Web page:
China to USA: you ate too many hamburgers.

Discussion in 'Economics' started by MohdSalleh, Sep 22, 2010.

  1. Har har har


    Too Many Hamburgers?
    Published: September 21, 2010

    To visit China today as an American is to compare and to be compared.

    And from the very opening session of this year’s World Economic Forum here in Tianjin, our Chinese hosts did not hesitate to do some comparing.

    China’s CCTV aired a skit showing four children — one wearing the Chinese flag, another the American, another the Indian, and another the Brazilian — getting ready to run a race.

    Before they take off, the American child, “Anthony,” boasts that he will win “because I always win,” and he jumps out to a big lead. But soon Anthony doubles over with cramps. “Now is our chance to overtake him for the first time!” shouts the Chinese child. “What’s wrong with Anthony?” asks another. “He is overweight and flabby,” says another child. “He ate too many hamburgers.”

    For the U.S. visitor, the comparisons start from the moment one departs Beijing’s South Station, a giant space-age building, and boards the bullet train to Tianjin.

    It takes just 25 minutes to make the 75-mile trip. In Tianjin, one arrives at another ultramodern train station — where, unlike New York City’s Pennsylvania Station, all the escalators actually work.

    “How can you compete with a country that is run like a company?” an Indian entrepreneur at the forum asked me of China.

    “We are not ready to act on our strength,” said my Indian friend, “so we’re waiting for them [the Chinese] to fail on their weakness.”

    Will they? The Chinese system is autocratic, rife with corruption and at odds with a knowledge economy, which requires liberty.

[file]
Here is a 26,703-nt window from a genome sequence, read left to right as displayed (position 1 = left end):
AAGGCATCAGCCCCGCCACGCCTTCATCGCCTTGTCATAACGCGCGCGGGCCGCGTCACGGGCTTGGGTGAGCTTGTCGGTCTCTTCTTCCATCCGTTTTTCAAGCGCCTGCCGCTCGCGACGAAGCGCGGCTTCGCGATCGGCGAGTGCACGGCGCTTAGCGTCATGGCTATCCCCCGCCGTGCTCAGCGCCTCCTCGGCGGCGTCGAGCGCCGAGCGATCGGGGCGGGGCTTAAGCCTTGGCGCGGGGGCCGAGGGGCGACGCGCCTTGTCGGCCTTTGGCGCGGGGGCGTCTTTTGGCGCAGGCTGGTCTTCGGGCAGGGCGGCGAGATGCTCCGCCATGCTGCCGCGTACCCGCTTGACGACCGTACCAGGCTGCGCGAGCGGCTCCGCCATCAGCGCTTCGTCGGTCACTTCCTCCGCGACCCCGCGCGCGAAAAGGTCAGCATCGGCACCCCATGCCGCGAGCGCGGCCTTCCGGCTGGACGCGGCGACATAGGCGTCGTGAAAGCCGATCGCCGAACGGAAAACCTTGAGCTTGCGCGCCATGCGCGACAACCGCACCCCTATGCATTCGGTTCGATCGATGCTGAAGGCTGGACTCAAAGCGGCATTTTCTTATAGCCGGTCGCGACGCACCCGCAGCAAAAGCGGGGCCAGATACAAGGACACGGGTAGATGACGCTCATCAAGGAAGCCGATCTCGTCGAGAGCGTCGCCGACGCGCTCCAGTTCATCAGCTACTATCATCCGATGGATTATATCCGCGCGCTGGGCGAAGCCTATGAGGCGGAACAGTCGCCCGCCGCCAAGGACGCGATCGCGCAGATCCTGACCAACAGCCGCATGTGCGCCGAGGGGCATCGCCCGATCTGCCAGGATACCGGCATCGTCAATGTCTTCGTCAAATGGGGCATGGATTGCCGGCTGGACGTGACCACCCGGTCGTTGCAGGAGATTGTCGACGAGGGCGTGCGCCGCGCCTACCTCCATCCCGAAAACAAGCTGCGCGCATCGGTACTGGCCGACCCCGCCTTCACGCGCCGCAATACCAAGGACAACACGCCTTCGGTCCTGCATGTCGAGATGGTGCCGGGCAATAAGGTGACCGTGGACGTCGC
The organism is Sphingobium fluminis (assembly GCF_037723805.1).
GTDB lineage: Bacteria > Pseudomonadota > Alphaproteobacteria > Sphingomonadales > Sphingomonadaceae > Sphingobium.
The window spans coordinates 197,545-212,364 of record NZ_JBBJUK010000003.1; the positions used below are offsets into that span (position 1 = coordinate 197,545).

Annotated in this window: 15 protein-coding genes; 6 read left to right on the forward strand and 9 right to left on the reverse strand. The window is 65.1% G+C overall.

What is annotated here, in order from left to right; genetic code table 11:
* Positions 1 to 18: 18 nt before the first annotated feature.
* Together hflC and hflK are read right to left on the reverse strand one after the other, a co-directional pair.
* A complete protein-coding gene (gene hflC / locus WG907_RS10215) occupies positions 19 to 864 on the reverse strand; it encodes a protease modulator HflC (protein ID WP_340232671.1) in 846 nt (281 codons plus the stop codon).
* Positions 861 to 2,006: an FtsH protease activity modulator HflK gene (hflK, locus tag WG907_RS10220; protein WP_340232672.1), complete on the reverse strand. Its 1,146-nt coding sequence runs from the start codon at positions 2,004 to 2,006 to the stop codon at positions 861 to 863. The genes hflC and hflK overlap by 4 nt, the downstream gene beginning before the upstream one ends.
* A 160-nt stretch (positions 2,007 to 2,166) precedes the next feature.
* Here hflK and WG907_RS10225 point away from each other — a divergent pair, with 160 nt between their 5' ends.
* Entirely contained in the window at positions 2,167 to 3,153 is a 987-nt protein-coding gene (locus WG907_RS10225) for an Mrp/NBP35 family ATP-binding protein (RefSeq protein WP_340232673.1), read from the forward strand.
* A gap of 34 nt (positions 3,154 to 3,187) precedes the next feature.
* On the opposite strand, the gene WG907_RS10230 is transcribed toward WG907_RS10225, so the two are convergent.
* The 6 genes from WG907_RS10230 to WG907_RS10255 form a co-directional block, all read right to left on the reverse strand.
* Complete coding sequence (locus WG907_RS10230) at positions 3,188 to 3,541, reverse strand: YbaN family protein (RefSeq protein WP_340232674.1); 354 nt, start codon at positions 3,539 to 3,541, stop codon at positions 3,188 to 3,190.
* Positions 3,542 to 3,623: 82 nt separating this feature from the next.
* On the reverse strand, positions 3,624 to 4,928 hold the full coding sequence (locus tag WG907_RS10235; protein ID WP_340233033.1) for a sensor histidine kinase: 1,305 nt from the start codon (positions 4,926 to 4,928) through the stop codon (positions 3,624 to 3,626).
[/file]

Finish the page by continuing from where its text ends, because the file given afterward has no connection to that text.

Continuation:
Yet China also has regular rotations of power at the top and a strong record of promoting on merit, so the average senior official is quite competent.

    Listening to Prime Minister Wen Jiabao of China tick off growth statistics in his speech here had the feel of a soulless corporate earnings report. Yet he has detailed plans for his people’s betterment, from universities to high-speed rail, and he’s delivering on them.
  2. loza

    loza Guest

    are you posting from Shanghai? Get a real post is not readable....
  3. ehorn


    This can be remedied by simply clicking on the link provided and reading the article...
  4. oops sorry i dont know why my encoding on the browser is always messed up
  5. bone

    bone ET Sponsor

    Friedman and Krugman both are on the Soros payroll.

    Fat American tourist versus eleven year old girl in China working 16 hour days breathing heavy-metals laden smog while sewing Nike shoes for 28 cents per hour.

    Here's a picture: Fat American, wearing those Nikes sewn with exploited Chinese child labor, suffers a massive heart attack because some Chinese peasant offered him one of his daughters for $5 because the peasant wanted to try for a son under the yoke of the Communist regime's family planning controls. But, the fat American is in luck, because he can get a brand new replacement heart courtesy of the Communist regime's involuntary prisoner organ donor program.

    USA to China: thanks to you we can eat all the hamburgers we want.
  6. Only underclass people in U.S. eat hamburgers.
  7. The Chinese system is autocratic, rife with corruption and at odds with a knowledge economy, which requires liberty.

    What exactly can you do in this country without paying someone off?

    Not exactly corruption per se but you have to ask permission to do anything and pay a required fee.
  8. Campaign contribution, which has its uplimit removed in last year for corporations, and lobbying, are lawful bribery. People can bribe with impunity if you know how to get around the U.S. law.
  9. So what do upperclass people eat? Burritos?
  10. Veggieburgers
    #10     Sep 22, 2010